Drug Pricing Looked At as Oil Futures Drop
August 18, 2017
Democrats are looking into the cost of multiple sclerosis treatment pricing. Wisconsin announced that they would be giving Foxconn $3 billion in cash and tax incentives to create 13,000 jobs in the state. Consumer sentiment is up, although partisanly, and oil futures are down.
- Dems launch investigation into multiple sclerosis treatment pricing. Lawmakers have been highly critical of sharp increases in the prices of prescription drugs, and their critiques have had far-reaching impact. A congressional investigation of EpiPen pricing caused drug makers to bring down their prices dramatically. Democratic congressmen, led by Reps. Elijah Cummings and Peter Welch, launched an investigation into the cost of therapy for the autoimmune disease multiple sclerosis, the average cost of which has risen from 16,000 per year in 2004 to 78,000 per year last year. The investigation seeks to discover whether the 7 major producers of MS drugs are raising their prices simultaneously, evidence of possible collusion. [Reuters]
- Wisconsin Foxconn incentive bills amounts to $3 billion in cash incentives. The noted Apple supplier and high tech manufacturer Foxconn is considering new plant construction in Wisconsin, which could eventually employ as many as 13,000 people. The state legislature recently passed a $3 billion bill in tax breaks and cash incentives to encourage Foxconn to build their plant within the state. While the bill still needs to be approved by the Senate and the Joint Finance Committee, proponents are optimistic about its chances. Some legislators were concerned that taxpayers weren’t getting a good deal, and asked for more “guarantees” to be added into the bill. Analysis indicates Wisconsin will not break even on the bill for 25 years. [Reuters]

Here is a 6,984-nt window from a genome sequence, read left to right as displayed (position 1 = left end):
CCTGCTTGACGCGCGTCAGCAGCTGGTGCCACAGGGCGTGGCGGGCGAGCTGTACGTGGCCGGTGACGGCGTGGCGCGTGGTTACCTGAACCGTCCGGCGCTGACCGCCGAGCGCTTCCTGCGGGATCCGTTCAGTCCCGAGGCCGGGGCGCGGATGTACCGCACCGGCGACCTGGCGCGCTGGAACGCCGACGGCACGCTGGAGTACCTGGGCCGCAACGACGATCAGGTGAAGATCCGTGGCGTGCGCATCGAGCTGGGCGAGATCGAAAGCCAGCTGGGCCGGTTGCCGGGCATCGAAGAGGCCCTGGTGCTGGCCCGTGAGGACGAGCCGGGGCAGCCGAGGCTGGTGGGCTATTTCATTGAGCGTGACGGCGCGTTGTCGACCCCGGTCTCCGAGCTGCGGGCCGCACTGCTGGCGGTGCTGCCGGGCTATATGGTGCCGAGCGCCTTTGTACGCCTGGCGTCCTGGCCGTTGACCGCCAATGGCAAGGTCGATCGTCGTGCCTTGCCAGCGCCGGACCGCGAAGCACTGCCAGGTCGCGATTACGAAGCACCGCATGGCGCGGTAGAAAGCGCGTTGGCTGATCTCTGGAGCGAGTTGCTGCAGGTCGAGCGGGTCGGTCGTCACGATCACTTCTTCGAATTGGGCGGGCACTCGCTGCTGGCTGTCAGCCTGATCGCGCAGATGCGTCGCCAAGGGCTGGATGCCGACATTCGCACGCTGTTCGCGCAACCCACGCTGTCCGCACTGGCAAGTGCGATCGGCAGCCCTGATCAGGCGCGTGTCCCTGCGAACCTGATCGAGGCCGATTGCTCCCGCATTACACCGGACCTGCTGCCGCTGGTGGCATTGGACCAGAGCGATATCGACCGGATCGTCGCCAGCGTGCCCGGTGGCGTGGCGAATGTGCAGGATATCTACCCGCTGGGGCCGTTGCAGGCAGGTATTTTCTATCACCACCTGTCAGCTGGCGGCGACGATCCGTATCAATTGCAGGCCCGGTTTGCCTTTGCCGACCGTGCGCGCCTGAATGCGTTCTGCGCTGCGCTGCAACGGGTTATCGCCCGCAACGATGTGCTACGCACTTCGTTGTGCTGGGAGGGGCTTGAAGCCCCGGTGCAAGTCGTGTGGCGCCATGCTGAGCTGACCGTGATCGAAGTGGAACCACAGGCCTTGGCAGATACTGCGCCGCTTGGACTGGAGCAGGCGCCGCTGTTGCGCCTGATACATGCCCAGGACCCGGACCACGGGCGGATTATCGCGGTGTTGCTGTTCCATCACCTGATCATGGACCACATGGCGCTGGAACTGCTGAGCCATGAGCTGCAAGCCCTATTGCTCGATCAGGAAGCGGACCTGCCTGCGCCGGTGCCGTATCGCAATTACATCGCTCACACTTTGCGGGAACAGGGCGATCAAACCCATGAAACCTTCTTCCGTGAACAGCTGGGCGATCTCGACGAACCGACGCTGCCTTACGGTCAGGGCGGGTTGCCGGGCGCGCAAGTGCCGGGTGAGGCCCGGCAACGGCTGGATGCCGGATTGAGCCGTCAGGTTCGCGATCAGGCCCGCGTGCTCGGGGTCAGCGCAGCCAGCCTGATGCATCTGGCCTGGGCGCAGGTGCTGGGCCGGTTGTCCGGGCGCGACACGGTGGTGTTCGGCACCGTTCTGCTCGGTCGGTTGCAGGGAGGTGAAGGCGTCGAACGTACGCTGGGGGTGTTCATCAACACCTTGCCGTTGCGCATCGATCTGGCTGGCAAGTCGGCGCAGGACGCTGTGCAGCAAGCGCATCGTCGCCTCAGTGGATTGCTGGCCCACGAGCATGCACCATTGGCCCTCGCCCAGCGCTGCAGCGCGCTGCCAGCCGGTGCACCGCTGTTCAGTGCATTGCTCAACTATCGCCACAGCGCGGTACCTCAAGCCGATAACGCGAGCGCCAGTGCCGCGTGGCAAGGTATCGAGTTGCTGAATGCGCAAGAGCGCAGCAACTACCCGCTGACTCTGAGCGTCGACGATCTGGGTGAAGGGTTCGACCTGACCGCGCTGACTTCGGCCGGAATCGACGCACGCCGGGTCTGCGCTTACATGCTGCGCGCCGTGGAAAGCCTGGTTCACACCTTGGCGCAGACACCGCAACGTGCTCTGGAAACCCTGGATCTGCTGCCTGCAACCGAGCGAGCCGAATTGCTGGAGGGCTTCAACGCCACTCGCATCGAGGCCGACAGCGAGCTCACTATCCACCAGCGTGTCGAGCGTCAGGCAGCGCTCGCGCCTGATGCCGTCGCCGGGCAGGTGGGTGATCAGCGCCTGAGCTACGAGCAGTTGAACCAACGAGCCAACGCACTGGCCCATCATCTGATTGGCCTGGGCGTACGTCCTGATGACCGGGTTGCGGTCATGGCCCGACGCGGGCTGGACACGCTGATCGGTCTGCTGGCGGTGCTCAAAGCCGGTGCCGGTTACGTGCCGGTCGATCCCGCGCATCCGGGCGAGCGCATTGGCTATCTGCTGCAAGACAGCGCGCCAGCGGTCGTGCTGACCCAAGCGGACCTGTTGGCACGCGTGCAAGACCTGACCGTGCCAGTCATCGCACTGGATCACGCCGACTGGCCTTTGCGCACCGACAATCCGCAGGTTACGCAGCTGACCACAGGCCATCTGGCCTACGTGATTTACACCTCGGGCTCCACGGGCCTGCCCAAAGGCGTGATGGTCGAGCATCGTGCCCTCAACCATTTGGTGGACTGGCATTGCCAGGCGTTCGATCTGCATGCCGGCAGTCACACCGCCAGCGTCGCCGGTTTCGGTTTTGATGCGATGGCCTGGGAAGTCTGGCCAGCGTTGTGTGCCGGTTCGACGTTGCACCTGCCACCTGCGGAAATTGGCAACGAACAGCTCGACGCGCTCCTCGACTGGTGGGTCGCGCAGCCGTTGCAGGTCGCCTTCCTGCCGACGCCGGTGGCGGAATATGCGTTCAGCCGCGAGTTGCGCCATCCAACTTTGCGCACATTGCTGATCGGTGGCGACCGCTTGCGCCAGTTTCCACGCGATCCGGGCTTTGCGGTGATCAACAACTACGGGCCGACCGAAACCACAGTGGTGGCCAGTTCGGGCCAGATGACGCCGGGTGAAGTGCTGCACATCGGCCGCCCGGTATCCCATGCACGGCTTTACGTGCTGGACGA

Economic Indicators & News
- Positive consumer sentiment beats estimates, shows partisan split. Consumer sentiment rose to 97.6 in August from 93.4 in July, beating estimates of 94. Consumer sentiment has been largely driven by increased confidence in one’s own financial future, resulting from a perception of increased job security and rising incomes. The survey indicates that these labor market factors, as opposed to low borrowing costs, is driving consumer sentiment. However, positivity about the economic future was split by political affiliation, with Democratic households significantly more likely to report economic woes ahead. [Bloomberg]
- Oil set for loss due to US output. Oil futures took a significant hit this week, as US crude production has expanded the most since June. While OPEC has made efforts, albeit spotty, to curtail crude production, in order to support higher prices, their efforts could be undermined by high US production. Crude futures are set for a 3.9% loss this week. Data from global crude production has painted an overall picture for investors that the glut in oil supply is not going away soon. [Bloomberg]